Leaders in Strength and Conditioning
ON THE SPRINGFIELD COLLEGE athletics web pages, there is a tab for strength and conditioning. Clicking on that tab pulls up photos and descriptions for current members of the staff, and then at the bottom of the page in big letters there is a section that reads “Leaders in the Field.”
Under that heading, there is a list of 165 names of people who currently are in, or who have gone through, the strength and conditioning program at the College, and what they are doing for work now.
One-hundred and sixty-five names. From John Cena ’99 to Rusty Jones ’76, G’86, the list speaks for itself.
Another number that speaks for itself is the number 14. That quantifies the size of the Certified Strength and Conditioning Specialist (CSCS) staff at Springfield College.
“We have myself,” says Brian Thompson, PhD, director of strength and conditioning, head strength and conditioning coach, professor of exercise science, and graduate coordinator of the strength and conditioning academic program. “Then we have Mary Kate Feit, who is the associate director of strength and conditioning and an assistant professor, and Adam Feit, who is coordinator of physical and mental performance for the Department of Athletics. Then we have six graduate assistants, eight graduate interns, and four undergraduate interns. This spring we expect 14 to 16 certified strength and conditioning coaches.”
There are no statistics available that track how many CSCS coaches are on staff at a school, but it is likely that Springfield has among the largest strength and conditioning staff in the country, across any division — I, II, or III.
“I’d be surprised if anyone’s bigger,” Thompson says, “particularly at the DIII level.”
Thompson gave credit to Margaret Jones, PhD, now researcher and professor of kinesiology at George Mason University and the first woman director of strength and conditioning at a Division III school, who helped create strength and conditioning facilities at Springfield College that were inclusive and designed for all athletic programs. Previously, there were weight rooms in the basements of Judd Gymnasia and the Townhouses. When the Wellness and Recreation Complex was built, Jones and Thompson designed the current strength and conditioning room. Jones also established the Master of Science degree program in strength and conditioning, previously unavailable at Springfield College, and was its director until 2010. Thompson came to Springfield College from the University of Illinois in 1998 and has overseen the program since and grown it into what it is today.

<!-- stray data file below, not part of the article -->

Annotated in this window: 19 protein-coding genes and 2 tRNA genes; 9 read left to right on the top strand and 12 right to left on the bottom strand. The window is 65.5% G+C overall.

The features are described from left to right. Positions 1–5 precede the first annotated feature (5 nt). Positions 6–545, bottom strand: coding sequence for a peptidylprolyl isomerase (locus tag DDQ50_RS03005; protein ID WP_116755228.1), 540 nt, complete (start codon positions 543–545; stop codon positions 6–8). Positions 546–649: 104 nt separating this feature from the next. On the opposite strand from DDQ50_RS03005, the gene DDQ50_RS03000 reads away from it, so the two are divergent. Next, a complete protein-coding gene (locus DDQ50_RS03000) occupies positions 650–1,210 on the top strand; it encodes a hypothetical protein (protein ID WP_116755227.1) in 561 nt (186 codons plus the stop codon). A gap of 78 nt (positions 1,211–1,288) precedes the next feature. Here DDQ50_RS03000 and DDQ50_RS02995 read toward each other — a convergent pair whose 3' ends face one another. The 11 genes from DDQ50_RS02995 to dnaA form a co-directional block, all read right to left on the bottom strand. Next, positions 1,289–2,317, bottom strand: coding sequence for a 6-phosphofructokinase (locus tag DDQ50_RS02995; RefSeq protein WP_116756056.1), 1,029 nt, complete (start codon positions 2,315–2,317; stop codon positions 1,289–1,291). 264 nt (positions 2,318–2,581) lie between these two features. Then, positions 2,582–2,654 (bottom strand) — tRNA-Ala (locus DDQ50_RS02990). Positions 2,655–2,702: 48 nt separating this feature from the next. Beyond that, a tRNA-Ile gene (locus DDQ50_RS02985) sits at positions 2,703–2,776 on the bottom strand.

“She was the catalyst and driver behind the weight room creation and design,” Thompson says of Jones.
Now, Thompson is in charge of growing the strength and conditioning program on the campus and he’s done that by making himself available to those looking to enter the field.
“I do a lot of podcasts, I talk at a lot of conferences, always being out there to make myself accessible to aspiring strength coaches,” he explains. “On average, probably three nights a week, I’m talking to a prospective coach or just a young coach interested in the field — whether they want to come to Springfield or not — on my drive home.”